As in all sectors, incumbents are prudent to be wary of disruptive forces and the new kids on the block. However, Christie’s teaming with blockchain-secured art registry service Artory for the sale of the Barney A. Ebsworth collection proves a willingness to trial and trust in new technologies.
Undoubtedly, different organisations will adopt blockchain and other emerging tech at varying rates. Even if companies are nervous about the uncertainty in the market due to the shake and re-deal caused by blockchain and ArtTech, the conference focused more on the opportunities rather than concern.
What are people disagreeing on?
There is unanimous agreement that technology is here to stay in the art sector. That said, with the market poised at the beginning of its digital transformation, organisations and investors are choosing to back different emerging technologies and solutions.
Blockchain’s potential to solve the fundamental market problems such as provenance, transparency and security, whilst also enabling the democratisation of art through fractional investment makes it a current favourite.
Artificial Intelligence presents an equally exciting proposition. Quantitative analysis on valuation and market trends, coupled with pioneering qualitative applications such as image recognition, stylistic analysis for fraud detection and even art creation, demonstrated by Parisian collective Obvious’ with the Portrait of Edmond Belamy, highlights the power and diversity of AI’s use cases.
Blockchain and AI are just two technologies in the rapidly expanding toolkit available to the market today. Organisations cannot adopt all the technologies at once. Depending on each organisation’s market opportunity, certain technologies are more valuable than others.
How are technologies affecting the traditional experience of viewing an artwork in a museum, gallery or art fair?
Extra dimensions are being added to the spaces in which art is exhibited and the experience of viewing art itself.
Digital artwork has become commonplace on programmes of leading fairs, galleries and museums worldwide, due to the reflection it offers on contemporary society. Digital art has an immediate effect on the physical space where it is experienced, increasing interactivity between the work and audience.
Virtual reality and augmented reality provide artists with the ability to envelope their audiences in an alternate reality, either in situ, or through creating entirely online or virtual exhibitions. These levels of mediation are hugely subjective, heralded as the next frontier in art by some, while shunned as a gimmick by others.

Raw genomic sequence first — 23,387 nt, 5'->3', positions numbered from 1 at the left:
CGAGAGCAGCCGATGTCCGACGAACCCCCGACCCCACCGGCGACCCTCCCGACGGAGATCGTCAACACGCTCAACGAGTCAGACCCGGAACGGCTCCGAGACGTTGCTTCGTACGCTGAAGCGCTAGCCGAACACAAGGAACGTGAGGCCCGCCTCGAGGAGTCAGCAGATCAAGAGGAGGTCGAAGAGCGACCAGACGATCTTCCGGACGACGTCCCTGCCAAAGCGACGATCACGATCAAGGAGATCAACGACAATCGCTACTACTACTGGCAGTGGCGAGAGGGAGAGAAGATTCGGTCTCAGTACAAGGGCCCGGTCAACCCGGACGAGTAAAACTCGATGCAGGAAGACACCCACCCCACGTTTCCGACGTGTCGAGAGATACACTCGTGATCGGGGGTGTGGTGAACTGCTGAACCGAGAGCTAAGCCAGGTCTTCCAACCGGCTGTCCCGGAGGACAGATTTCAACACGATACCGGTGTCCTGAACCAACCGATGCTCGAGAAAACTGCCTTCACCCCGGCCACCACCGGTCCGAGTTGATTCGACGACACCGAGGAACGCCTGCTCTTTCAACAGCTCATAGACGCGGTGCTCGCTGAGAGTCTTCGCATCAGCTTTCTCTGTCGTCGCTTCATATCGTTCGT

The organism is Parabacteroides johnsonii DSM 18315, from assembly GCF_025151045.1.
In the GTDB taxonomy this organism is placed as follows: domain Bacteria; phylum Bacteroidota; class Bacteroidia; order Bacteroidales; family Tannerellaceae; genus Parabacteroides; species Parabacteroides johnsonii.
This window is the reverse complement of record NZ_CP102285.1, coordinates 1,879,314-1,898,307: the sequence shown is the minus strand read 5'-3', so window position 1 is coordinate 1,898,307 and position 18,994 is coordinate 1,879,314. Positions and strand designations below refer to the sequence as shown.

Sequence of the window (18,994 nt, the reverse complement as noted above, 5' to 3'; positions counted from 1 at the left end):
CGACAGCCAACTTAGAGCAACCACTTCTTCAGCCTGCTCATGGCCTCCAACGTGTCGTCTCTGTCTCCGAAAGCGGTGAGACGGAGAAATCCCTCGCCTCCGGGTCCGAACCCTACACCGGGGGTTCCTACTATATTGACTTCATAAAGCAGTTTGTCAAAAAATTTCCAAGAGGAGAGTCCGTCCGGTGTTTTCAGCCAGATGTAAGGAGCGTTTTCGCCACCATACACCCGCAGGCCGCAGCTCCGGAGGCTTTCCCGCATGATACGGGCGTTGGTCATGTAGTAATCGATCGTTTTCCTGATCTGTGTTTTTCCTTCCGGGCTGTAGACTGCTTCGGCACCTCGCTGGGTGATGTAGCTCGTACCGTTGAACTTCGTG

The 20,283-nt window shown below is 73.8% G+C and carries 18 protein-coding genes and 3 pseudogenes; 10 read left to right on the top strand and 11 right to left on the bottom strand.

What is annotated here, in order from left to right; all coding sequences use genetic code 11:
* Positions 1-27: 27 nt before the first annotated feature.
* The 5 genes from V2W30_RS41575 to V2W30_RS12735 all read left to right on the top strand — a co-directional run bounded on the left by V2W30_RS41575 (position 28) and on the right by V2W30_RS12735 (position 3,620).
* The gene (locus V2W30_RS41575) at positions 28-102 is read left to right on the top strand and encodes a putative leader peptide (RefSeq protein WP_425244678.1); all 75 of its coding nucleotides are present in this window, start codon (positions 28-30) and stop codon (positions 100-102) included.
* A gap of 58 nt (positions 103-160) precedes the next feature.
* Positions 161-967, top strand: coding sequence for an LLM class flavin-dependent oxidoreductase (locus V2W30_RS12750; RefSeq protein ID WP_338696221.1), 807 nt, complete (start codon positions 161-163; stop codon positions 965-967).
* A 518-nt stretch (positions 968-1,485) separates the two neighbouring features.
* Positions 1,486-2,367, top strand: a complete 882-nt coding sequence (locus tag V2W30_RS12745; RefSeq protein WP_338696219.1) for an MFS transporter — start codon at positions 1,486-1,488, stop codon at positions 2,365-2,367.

The experience of viewing art remains a personal question: is the magic of viewing the Mona Lisa augmented or eroded if it is experienced through a headset, while sitting on your sofa, in your pyjamas?
Tokenisation of artworks is an interesting topic and one that was discussed, what is your view on fractional ownership?
On a simple level, fractional ownership offers a solution to the high cost of art. Through sharing ownership art becomes cheaper to the individual consumer, and for new entrants to the market this is both encouraging and exciting!
Tokenisation also reflects a behavioural shift in the wider society today. The sharing economy giants of Uber and Air BnB are reliant on a change in mind-set of the consumer; a willingness to consume, share and experience. Tokenisation via blockchain offers the practical solution to fractionalise and share art. It remains to be seen if the mind-set shift will be adopted in the art sector.
Lastly are there any key quotes/thoughts/interesting facts that stuck with you from the day?
Technology will undoubtedly continue to improve interactions between the three sectors of Finance, Art Businesses and Culture. Ideas, conversations and debate at the conference were inspired by strong representation across these three sectors, as well as a truly global audience with representatives from twenty-six countries, highlighting the significance of the technology-focused agenda.
For us at Deloitte it was a particularly exciting year with nine member firms attending. As our Deloitte Art and Finance community grows globally, we will continue to support and accompany our clients and the sector through this technology-led revolution.
A final thought: one speaker evocatively described the art world today as being in the ‘landrush phase’, a chance to stake a claim to an unregulated landscape. There is no doubt that the opportunities technology is unearthing in the art sector today are immense. The time is now!
Cover image: (c) Blitz Photo Agency/Laurent Antonelli – from left to right: Frédéric de Senarclens (ArtMarketGuru), Lukasz Radawiec (ArtWallet), Niccolò Filippo Veneri Savoia (Look Lateral), Frédéric Laffy (Danae HI), Dino Lewkowics (4ARTechnologies) and David Dehaeck (artfintech.one).